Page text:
Over the course of this lean and smart-looking 90-minute show, which has been directed smartly by Richard Maltby Jr., Alvin Kelby (Malcolm Gets) and Thomas Weaver (Will Chase) examine a close friendship that began when they were brought together by their facially hirsute but psychologically astute first-grade teacher Mrs. Remington and has ended, at least in the physical sense, with Alvin's untimely and mysterious death. Tom, who is now a best-selling short story writer -- albeit one facing a serious case of writer's block -- has come back to the hometown Alvin never left to deliver his just-deceased friend's eulogy, but is unable to find words for the melancholy task. Prompted by the materialized Kelby, the pair revisit their growing up and growing apart, a journey that's already served as the basis for Weaver's prize-winning tales.
If this plotline contains echoes of the film It's a Wonderful Life, that's completely intentional. Kelby and Weaver talk repeatedly about their love of Frank Capra's 1947 holiday classic. Indeed, the debt owed to the James Stewart holiday perennial is so strong that Thomas dresses as the angel Clarence for the first-grade Halloween party, and the pair's friendship is further cemented when Alvin plucks a copy of Tom Sawyer from his father's bookstore (which serves as the show's only set, designed by Robert Brill) as a birthday gift for Thomas.
Gets and Chase remain kinetically appealing through their characters' recollections and fraternal contentiousness. They sing with robust conviction even when too much of the score begins to sound like one extended number composed with Stephen Sondheim as a Clarence-like guiding angel. (The nine-piece orchestra plays Jonathan Tunick's arrangements, which could also be enhancing the Sondheimian echoes.) Yet, there are several shining musical moments. Gets' song about Mrs. Remington is a valentine to every influential teacher who ever stirred a grade-schooler's mind and heart; it's got as much charm as a song could hope to have and will surely start listeners reminiscing about their own childhood mentors. Chase delivers a rousing musical fable entitled "The Butterfly" that's yet another Kelby-triggered anecdote.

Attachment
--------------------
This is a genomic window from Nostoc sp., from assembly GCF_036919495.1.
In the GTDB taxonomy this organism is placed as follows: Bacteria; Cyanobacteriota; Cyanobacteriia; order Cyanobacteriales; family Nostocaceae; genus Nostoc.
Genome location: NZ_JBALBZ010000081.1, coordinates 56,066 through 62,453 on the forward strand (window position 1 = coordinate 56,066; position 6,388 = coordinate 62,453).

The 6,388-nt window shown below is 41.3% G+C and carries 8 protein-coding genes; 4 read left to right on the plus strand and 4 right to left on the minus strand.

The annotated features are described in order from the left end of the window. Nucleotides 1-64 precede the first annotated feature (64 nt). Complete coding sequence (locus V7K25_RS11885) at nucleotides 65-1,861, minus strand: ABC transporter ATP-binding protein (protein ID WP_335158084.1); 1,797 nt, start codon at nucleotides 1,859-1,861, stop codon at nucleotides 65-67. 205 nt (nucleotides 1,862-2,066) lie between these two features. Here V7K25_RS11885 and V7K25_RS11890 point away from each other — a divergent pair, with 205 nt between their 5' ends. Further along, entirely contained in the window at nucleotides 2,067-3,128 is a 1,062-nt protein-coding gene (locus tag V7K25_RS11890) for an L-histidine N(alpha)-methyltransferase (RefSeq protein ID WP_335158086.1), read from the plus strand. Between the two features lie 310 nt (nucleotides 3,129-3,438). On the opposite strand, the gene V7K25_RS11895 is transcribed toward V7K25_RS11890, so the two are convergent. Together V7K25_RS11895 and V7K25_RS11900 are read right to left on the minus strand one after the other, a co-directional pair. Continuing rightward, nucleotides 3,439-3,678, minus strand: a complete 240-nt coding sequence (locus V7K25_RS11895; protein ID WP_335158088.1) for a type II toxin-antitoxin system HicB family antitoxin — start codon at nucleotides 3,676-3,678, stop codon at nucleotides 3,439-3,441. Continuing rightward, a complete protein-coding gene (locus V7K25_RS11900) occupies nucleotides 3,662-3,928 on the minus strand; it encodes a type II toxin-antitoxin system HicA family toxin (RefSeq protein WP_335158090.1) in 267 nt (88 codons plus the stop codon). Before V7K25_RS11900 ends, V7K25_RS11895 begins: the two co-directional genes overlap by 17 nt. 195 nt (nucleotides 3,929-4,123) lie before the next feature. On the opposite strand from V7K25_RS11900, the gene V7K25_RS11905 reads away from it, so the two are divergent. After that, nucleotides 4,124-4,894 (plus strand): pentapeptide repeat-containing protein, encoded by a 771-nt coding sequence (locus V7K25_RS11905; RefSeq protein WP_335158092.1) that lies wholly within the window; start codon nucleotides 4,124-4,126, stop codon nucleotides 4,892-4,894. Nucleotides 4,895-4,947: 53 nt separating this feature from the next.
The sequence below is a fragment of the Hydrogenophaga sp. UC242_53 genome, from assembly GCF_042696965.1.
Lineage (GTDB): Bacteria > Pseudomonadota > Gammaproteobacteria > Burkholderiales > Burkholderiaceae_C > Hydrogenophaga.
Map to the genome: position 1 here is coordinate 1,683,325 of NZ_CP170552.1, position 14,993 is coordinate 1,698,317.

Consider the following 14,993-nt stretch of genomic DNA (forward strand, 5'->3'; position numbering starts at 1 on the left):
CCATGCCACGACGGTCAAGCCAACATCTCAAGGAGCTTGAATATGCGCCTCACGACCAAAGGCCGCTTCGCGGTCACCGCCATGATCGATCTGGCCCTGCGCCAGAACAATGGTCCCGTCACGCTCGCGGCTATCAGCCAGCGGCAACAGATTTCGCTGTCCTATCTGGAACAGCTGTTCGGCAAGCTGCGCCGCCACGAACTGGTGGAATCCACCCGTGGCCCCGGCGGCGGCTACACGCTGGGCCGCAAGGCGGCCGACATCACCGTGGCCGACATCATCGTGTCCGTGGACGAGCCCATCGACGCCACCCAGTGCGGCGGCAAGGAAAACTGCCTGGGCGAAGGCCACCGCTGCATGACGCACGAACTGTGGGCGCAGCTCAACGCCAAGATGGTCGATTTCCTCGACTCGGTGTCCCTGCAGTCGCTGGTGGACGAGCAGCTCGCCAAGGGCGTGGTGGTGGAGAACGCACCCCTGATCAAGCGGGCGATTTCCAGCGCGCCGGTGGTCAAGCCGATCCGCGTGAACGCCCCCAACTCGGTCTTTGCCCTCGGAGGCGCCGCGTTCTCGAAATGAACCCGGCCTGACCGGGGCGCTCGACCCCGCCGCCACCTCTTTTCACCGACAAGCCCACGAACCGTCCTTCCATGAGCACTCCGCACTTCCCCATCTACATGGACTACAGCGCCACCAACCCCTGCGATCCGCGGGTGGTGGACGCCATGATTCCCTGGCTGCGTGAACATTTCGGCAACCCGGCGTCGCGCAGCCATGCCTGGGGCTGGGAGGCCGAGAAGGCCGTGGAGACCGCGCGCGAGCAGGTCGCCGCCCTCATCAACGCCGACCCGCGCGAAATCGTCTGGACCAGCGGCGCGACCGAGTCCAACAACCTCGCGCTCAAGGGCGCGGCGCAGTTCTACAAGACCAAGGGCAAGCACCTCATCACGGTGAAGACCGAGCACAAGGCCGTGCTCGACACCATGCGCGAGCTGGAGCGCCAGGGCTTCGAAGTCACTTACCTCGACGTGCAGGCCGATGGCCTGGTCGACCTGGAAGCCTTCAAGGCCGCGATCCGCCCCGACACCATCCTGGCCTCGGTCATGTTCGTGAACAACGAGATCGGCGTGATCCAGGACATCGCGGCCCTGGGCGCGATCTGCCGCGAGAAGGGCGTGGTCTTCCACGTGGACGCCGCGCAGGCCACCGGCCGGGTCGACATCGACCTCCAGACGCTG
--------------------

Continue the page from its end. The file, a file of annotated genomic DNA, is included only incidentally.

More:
But if much of The Story of My Life is engaging, the whole is never as affecting as it might be because Bartram and Hill have been coy about what really transpired between Kelby -- who never married and who never mentions a girlfriend -- and Weaver, who gracelessly backs out of a wedding to someone named Ann and thereafter seemingly remains single. That the two men love each other is clear. That they are in love with each other is only hinted at but never directly confronted. While the authors clearly want their characters' relationship to be ambiguous, here ambiguity ends up being synonymous with cop-out, depriving theatergoers of the full story of these men's lives.